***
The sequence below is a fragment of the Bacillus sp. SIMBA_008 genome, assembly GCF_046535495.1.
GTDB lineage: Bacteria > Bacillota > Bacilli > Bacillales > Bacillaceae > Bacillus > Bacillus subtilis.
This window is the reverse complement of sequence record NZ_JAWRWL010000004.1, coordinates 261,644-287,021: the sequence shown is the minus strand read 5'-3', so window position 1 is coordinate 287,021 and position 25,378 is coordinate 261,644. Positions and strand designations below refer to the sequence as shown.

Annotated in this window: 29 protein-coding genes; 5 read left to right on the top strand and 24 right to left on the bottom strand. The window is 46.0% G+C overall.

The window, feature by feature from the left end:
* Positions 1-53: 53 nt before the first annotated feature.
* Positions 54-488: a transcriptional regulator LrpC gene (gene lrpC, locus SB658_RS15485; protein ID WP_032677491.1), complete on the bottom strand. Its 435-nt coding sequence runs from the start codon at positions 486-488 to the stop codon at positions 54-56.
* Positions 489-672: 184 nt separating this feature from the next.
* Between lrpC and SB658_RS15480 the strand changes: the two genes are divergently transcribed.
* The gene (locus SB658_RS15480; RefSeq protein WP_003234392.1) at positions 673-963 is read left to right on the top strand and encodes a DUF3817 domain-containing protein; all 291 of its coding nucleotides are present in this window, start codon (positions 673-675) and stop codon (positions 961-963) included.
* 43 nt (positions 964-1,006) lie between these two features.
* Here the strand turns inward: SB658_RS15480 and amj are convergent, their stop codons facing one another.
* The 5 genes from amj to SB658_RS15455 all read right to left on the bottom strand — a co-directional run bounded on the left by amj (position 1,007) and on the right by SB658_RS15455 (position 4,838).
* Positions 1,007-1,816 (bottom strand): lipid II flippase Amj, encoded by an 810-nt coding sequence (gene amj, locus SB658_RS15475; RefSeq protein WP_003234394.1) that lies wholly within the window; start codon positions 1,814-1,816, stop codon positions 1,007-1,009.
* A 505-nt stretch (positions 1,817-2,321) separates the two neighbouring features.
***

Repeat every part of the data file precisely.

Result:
The sequence below is a fragment of the Bacillus sp. SIMBA_008 genome, assembly GCF_046535495.1.
GTDB lineage: Bacteria > Bacillota > Bacilli > Bacillales > Bacillaceae > Bacillus > Bacillus subtilis.
This window is the reverse complement of sequence record NZ_JAWRWL010000004.1, coordinates 261,644-287,021: the sequence shown is the minus strand read 5'-3', so window position 1 is coordinate 287,021 and position 25,378 is coordinate 261,644. Positions and strand designations below refer to the sequence as shown.

Annotated in this window: 29 protein-coding genes; 5 read left to right on the top strand and 24 right to left on the bottom strand. The window is 46.0% G+C overall.

The window, feature by feature from the left end:
* Positions 1-53: 53 nt before the first annotated feature.
* Positions 54-488: a transcriptional regulator LrpC gene (gene lrpC, locus SB658_RS15485; protein ID WP_032677491.1), complete on the bottom strand. Its 435-nt coding sequence runs from the start codon at positions 486-488 to the stop codon at positions 54-56.
* Positions 489-672: 184 nt separating this feature from the next.
* Between lrpC and SB658_RS15480 the strand changes: the two genes are divergently transcribed.
* The gene (locus SB658_RS15480; RefSeq protein WP_003234392.1) at positions 673-963 is read left to right on the top strand and encodes a DUF3817 domain-containing protein; all 291 of its coding nucleotides are present in this window, start codon (positions 673-675) and stop codon (positions 961-963) included.
* 43 nt (positions 964-1,006) lie between these two features.
* Here the strand turns inward: SB658_RS15480 and amj are convergent, their stop codons facing one another.
* The 5 genes from amj to SB658_RS15455 all read right to left on the bottom strand — a co-directional run bounded on the left by amj (position 1,007) and on the right by SB658_RS15455 (position 4,838).
* Positions 1,007-1,816 (bottom strand): lipid II flippase Amj, encoded by an 810-nt coding sequence (gene amj, locus SB658_RS15475; RefSeq protein WP_003234394.1) that lies wholly within the window; start codon positions 1,814-1,816, stop codon positions 1,007-1,009.
* A 505-nt stretch (positions 1,817-2,321) separates the two neighbouring features.